Monday, May 7, 2012


I met my daughter when she was 10 months old and I traveled to China to pick her up. As beautiful and profound as everyone says it is, our relationship is tinged with a fundamental sadness that covers me from head to toe every single day of our magical lives together: on the day she was born the woman who gave birth to her, or someone close to that woman, picked up this baby, wrapped her in a blanket and left her outside on the ground in front of an orphanage.

Nothing I can say or do from that moment on can mitigate this basic human sadness.  Who or what would make a woman abandon her baby?  I cannot even begin to guess.  Well yes, I can.  I can and I do and I believe that as my beautiful daughter gets older and begins to understand she will ask me and I must be ready to give her answers.

I don’t feel like an heroic person who swooped into a backwards country and made some child’s life magic.  I cringe when people tell me how lucky she is.  It is I, in fact, who is the lucky one.  I feel like I stole something primal and important from a country that is just beginning to find its feet and understand itself.  Sometimes I must confess, I feel like a thief.

A friend and I were discussing adoption one day, she herself is adopted, and she said to me, you have started telling her, her story, haven’t you?

“Um, no,” I confess. “I have not.  I thought I would just wait until she asked.  I figure she will ask questions because we do not look alike.”  

“No,” the friend said, “you must begin to tell her now.  This is her story, you must have her hear it and know it before it becomes a big deal.”

The weight of this story and its import to my girl hangs low and heavy over us every night as we lay down to read. I know without careful consideration that my friend is right, and it is a story she must know as she grows, so that it becomes a kind of backbone story and she can gradually hang other details onto it to eventually create the full and rich story of her life.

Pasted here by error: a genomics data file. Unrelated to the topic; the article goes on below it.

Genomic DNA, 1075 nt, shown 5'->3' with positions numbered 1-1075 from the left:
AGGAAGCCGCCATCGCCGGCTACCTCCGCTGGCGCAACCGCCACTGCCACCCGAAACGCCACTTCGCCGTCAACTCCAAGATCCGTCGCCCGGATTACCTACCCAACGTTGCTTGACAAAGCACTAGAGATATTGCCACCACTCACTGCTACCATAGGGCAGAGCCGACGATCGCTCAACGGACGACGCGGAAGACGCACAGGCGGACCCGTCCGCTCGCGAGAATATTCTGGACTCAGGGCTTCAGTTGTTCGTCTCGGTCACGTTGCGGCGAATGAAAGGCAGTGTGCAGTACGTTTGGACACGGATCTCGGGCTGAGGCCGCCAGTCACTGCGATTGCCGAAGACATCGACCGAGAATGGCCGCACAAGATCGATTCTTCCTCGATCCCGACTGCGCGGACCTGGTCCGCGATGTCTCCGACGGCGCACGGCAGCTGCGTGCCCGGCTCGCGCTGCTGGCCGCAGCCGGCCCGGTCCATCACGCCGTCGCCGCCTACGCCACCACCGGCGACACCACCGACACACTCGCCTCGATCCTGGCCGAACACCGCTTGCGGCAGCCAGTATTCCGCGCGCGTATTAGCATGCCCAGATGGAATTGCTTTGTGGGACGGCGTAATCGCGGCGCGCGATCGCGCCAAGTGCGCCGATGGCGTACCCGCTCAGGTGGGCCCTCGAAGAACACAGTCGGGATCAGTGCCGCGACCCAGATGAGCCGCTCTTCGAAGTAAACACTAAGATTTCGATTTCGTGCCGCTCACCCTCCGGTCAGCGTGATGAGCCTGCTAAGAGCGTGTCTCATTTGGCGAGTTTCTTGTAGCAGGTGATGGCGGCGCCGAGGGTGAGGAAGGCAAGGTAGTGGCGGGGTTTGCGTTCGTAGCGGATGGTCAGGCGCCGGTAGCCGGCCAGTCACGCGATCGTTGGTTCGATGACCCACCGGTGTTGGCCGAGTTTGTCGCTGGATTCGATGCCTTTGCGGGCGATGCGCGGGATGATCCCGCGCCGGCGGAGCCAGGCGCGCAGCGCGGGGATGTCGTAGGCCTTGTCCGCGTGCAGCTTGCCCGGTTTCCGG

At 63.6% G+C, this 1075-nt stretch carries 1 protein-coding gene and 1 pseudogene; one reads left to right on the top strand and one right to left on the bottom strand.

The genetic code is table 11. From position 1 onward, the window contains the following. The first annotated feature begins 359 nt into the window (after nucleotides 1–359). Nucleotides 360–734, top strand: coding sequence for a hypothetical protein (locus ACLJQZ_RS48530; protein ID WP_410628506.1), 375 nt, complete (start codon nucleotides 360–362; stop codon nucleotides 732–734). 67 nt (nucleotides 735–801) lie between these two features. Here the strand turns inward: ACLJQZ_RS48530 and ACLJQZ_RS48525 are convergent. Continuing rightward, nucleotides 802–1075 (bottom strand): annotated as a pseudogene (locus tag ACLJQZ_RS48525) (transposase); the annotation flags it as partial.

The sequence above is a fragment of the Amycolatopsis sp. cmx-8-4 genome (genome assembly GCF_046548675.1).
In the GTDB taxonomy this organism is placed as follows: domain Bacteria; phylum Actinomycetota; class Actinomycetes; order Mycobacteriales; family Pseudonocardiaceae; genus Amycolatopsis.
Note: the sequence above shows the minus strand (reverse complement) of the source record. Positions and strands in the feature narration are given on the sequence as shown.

So I say to her one night as we are lying in bed, would you like to hear the story of how we met?

“Yes,” she says and now you must know that my girl is not one to climb into bed and wait patiently for her story and then roll over and sleep.  My girl jumps and moves and tosses and turns.  She is motion, so I begin to tell the story to a moving target.  I say it low in an almost whisper so she will strain to hear it, but really I think, I am sad to tell it, sad for her to know the truth.  I almost hope she does not hear me.   

Flash forward two weeks and I’ve told her the story now many times. In fact, after the first time I told her she began to ask for it by name:  tell me the story of the time we met.  And so I begin every night…A long time ago in a far away place there was a little girl named Yi Xiao Jian.

It is at this point that she always interrupts me to tell me her favorite detail of the story.  It is not that we flew on a plane to get her, or the fact that we met in a big conference room, or that we were there with all her friends' mommies and daddies, or that she was first in the room carried in the arms of her nanny. No, the detail she always remembers and tells me herself, before I even get to the end of the story is that Mommy brought her goldfish crackers.

So the story becomes the time I brought goldfish crackers to a very faraway place, and I can see in her eyes that she is making a memory for herself. Years from now, long after I am gone, she will remember our meeting not because she remembers, but because she has told herself a story again and again, making the memory more and more vivid as the time wears on.  Her small fist filled with orange fish shaped crackers and the laughter that came easily as she ate every single one.

Amy for the Poplar Grove Muse


  1. So gorgeous, and so moving. It is a big step to start telling her her story, but no one is better equipped to do that than you.

    She IS motion. MKP

  2. love this and the sense of family and love and strength of both people is outstanding.
    a delight